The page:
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Syllabus

Section A: Set Theory and Propositional Calculus:


Introduction to set theory, Set operations, Algebra of sets,
Duality, Finite and Infinite sets, Classes of sets, Power Sets,
Multi sets, Cartesian Product, Representation of relations,
Types of relation, Equivalence relations and partitions , Partial
ordering relations and lattices Function and its types,
Composition of function and relations, Cardinality and inverse
Relations Introduction to propositional Calculus: Basic
operations: AND(^), OR(v), NOT(~), Truth value of a
compound statement, propositions, tautologies, contradictions.

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Contd..
Section B: Techniques of Counting and Recursion and
recurrence Relation:
Permutations
with
and
without
repetition,
Combination.Polynomials and their evaluation, Sequences,
Introduction to AP, GP and AG series, partial fractions, linear
recurrence relation with constant coefficients, Homogeneous
solution. Particular solutions, Total solution of a recurrence
relation using generating functions.

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Syllabus
Section C: Algebric Structures
Definition and examples of a monoid, Semigroup, Groups and
rings, Homomorphism, Isomorphism and Automorphism,
Subgroups and Normal subgroups, Cyclic groups, Integral
domain and fields, Cosets, Lagranges theorem
Section D: Section Graphs and Trees:
Introduction to graphs, Directed and Undirected graphs,
Homomorphic and Isomorphic graphs, Subgraphs, Cut points and
Bridges, Multigraph and Weighted graph, Paths and circuits,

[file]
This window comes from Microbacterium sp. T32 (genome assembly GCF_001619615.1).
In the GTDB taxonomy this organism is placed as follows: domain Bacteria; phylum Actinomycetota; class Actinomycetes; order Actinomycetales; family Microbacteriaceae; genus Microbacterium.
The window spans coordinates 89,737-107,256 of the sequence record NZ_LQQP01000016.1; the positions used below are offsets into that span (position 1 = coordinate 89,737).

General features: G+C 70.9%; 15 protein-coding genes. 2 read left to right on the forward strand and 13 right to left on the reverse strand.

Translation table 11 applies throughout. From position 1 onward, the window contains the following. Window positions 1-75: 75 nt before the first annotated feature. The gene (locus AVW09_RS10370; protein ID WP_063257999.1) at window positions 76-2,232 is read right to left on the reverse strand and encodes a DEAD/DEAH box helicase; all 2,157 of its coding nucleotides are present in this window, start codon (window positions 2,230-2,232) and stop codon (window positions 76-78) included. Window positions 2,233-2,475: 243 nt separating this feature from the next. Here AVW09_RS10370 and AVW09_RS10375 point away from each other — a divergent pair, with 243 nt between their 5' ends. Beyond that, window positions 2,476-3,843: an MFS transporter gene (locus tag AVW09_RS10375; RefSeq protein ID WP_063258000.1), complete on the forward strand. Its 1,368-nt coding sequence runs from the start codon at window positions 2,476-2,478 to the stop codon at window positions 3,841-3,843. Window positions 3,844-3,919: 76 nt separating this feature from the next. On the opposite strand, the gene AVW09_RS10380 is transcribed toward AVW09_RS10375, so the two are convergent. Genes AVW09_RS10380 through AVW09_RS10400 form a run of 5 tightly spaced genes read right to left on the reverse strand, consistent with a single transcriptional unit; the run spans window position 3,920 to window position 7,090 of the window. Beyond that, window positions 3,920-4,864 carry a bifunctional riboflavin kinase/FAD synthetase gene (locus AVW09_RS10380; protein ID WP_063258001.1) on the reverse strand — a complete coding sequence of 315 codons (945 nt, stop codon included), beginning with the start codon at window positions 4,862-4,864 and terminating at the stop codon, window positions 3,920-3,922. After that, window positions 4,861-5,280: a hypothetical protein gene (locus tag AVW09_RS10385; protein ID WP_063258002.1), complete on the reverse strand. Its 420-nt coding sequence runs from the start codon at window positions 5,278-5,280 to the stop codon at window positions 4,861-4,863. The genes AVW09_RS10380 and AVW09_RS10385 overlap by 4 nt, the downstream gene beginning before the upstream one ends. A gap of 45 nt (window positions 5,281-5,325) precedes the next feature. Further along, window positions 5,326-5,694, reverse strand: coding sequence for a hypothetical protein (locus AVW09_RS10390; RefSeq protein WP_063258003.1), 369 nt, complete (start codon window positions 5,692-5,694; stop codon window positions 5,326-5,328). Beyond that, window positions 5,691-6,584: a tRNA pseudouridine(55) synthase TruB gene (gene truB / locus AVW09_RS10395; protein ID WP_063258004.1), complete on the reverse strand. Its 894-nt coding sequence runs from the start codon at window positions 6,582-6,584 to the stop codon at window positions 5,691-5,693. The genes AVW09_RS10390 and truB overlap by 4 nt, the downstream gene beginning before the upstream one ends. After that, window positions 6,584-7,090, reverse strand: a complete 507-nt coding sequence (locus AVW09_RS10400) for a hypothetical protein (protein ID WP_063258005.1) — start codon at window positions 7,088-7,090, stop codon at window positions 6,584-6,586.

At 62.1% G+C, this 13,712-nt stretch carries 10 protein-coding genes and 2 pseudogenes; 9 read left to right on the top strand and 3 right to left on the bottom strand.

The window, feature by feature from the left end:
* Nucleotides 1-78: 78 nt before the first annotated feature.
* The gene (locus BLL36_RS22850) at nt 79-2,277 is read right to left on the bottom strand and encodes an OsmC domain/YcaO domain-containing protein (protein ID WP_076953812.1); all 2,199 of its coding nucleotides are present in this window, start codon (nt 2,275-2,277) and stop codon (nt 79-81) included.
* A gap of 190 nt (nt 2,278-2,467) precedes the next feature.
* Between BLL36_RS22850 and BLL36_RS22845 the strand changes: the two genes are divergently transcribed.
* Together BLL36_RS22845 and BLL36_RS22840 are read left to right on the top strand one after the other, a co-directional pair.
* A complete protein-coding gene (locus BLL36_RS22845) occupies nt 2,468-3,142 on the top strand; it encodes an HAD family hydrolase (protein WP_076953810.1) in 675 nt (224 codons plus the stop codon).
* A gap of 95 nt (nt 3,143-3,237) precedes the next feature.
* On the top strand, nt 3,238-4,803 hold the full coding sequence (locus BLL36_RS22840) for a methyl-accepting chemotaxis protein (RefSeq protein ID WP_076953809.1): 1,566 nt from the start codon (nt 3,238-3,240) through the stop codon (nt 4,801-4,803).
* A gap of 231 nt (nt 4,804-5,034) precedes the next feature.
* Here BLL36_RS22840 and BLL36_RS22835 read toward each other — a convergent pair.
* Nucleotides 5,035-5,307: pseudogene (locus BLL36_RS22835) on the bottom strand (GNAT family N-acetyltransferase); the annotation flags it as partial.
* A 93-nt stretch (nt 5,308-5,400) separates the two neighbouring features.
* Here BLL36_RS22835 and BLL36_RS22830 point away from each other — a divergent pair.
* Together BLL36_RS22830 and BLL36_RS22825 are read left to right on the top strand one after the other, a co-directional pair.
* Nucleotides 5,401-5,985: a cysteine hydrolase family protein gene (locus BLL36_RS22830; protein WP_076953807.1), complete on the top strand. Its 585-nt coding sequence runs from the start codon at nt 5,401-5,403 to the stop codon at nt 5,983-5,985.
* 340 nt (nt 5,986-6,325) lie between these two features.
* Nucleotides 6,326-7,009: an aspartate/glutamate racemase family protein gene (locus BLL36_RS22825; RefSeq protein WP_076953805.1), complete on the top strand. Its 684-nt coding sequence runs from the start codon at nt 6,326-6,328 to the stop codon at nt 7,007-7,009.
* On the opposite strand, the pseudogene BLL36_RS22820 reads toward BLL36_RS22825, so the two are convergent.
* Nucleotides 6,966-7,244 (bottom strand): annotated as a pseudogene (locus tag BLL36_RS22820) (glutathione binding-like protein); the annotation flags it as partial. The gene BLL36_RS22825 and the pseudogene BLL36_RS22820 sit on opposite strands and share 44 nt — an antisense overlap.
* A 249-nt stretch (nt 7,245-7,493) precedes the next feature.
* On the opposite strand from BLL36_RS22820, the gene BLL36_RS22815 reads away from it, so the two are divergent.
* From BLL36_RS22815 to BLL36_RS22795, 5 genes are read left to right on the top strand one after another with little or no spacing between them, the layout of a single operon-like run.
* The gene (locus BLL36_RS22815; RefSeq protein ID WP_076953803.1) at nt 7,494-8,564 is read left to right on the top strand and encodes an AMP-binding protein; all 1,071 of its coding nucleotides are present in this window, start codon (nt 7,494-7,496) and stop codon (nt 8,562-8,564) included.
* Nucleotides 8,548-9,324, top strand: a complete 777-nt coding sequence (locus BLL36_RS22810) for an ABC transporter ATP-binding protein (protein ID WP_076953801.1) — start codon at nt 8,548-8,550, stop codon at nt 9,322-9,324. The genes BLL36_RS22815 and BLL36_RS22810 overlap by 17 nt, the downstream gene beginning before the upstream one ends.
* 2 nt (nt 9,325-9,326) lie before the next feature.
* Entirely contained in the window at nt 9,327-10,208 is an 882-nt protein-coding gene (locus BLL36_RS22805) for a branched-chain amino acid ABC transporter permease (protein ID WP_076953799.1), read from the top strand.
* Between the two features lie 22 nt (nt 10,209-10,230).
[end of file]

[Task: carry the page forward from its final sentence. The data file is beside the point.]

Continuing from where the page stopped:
Shortest path in weighted graphs, Eurelian path and circuits,
Hamilton paths and circuits, Planar graphs, Eulers formula,
Trees, Spanning trees, Binary trees and its traversals
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Reference Books
Elements of Discrete Mathematics,C.L Liu, 1985, McGraw
Hill
Discrete Mathematics by Johnson Bough R., 5th Edition,
PEA, 2001..
Concrete Mathematics: A Foundation for Computer Science,
Ronald Graham, Donald
Knuth and Oren Patashik, 1989, Addison-Wesley.
Mathematical Structures for Computer Science, Judith L.
Gersting, 1993, Computer Science Press.

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Reference Books
Applied Discrete Structures for Computer Science, Doerr and
Levasseur, (Chicago:1985,SRA)
Discrete Mathematics by A. Chtewynd and P. Diggle (Modular
Mathematics series),1995, Edward Arnold, London,
Schaums Outline series: Theory and problems of Probability
by S. Lipshutz, 1982,McGraw-Hill Singapore
Discrete Mathematical Structures, B. Kolman and R.C. Busby,
1996, PHI
Discrete Mathematical Structures with Applications to
Computers by Tembley & Manohar, 1995, Mc Graw Hill.
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Background
Knowledge of Mathematics.
Basic idea of digital gates.

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SECTION-A

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SETS